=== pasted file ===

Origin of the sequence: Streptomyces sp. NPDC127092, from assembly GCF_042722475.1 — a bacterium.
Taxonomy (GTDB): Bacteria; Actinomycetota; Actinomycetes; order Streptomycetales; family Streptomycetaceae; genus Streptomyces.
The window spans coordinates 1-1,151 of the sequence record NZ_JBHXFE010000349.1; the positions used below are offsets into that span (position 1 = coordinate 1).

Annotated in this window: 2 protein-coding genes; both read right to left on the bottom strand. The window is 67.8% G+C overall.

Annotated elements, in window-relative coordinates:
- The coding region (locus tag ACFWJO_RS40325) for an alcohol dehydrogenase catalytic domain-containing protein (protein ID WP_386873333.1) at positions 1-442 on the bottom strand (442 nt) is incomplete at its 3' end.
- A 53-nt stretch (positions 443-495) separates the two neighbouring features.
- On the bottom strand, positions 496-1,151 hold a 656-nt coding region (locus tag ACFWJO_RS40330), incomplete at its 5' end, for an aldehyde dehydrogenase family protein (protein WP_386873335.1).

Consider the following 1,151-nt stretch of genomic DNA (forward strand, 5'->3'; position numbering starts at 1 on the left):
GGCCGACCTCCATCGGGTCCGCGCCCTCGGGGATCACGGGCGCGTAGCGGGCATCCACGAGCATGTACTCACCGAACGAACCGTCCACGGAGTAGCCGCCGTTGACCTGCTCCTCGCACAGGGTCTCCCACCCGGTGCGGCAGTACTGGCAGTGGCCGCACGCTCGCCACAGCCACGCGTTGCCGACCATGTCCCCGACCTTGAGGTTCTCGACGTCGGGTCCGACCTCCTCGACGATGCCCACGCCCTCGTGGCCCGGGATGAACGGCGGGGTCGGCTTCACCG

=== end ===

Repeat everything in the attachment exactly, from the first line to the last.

Origin of the sequence: Streptomyces sp. NPDC127092, from assembly GCF_042722475.1 — a bacterium.
Taxonomy (GTDB): Bacteria; Actinomycetota; Actinomycetes; order Streptomycetales; family Streptomycetaceae; genus Streptomyces.
The window spans coordinates 1-1,151 of the sequence record NZ_JBHXFE010000349.1; the positions used below are offsets into that span (position 1 = coordinate 1).

Annotated in this window: 2 protein-coding genes; both read right to left on the bottom strand. The window is 67.8% G+C overall.

Annotated elements, in window-relative coordinates:
- The coding region (locus tag ACFWJO_RS40325) for an alcohol dehydrogenase catalytic domain-containing protein (protein ID WP_386873333.1) at positions 1-442 on the bottom strand (442 nt) is incomplete at its 3' end.
- A 53-nt stretch (positions 443-495) separates the two neighbouring features.
- On the bottom strand, positions 496-1,151 hold a 656-nt coding region (locus tag ACFWJO_RS40330), incomplete at its 5' end, for an aldehyde dehydrogenase family protein (protein WP_386873335.1).

Consider the following 1,151-nt stretch of genomic DNA (forward strand, 5'->3'; position numbering starts at 1 on the left):
GGCCGACCTCCATCGGGTCCGCGCCCTCGGGGATCACGGGCGCGTAGCGGGCATCCACGAGCATGTACTCACCGAACGAACCGTCCACGGAGTAGCCGCCGTTGACCTGCTCCTCGCACAGGGTCTCCCACCCGGTGCGGCAGTACTGGCAGTGGCCGCACGCTCGCCACAGCCACGCGTTGCCGACCATGTCCCCGACCTTGAGGTTCTCGACGTCGGGTCCGACCTCCTCGACGATGCCCACGCCCTCGTGGCCCGGGATGAACGGCGGGGTCGGCTTCACCG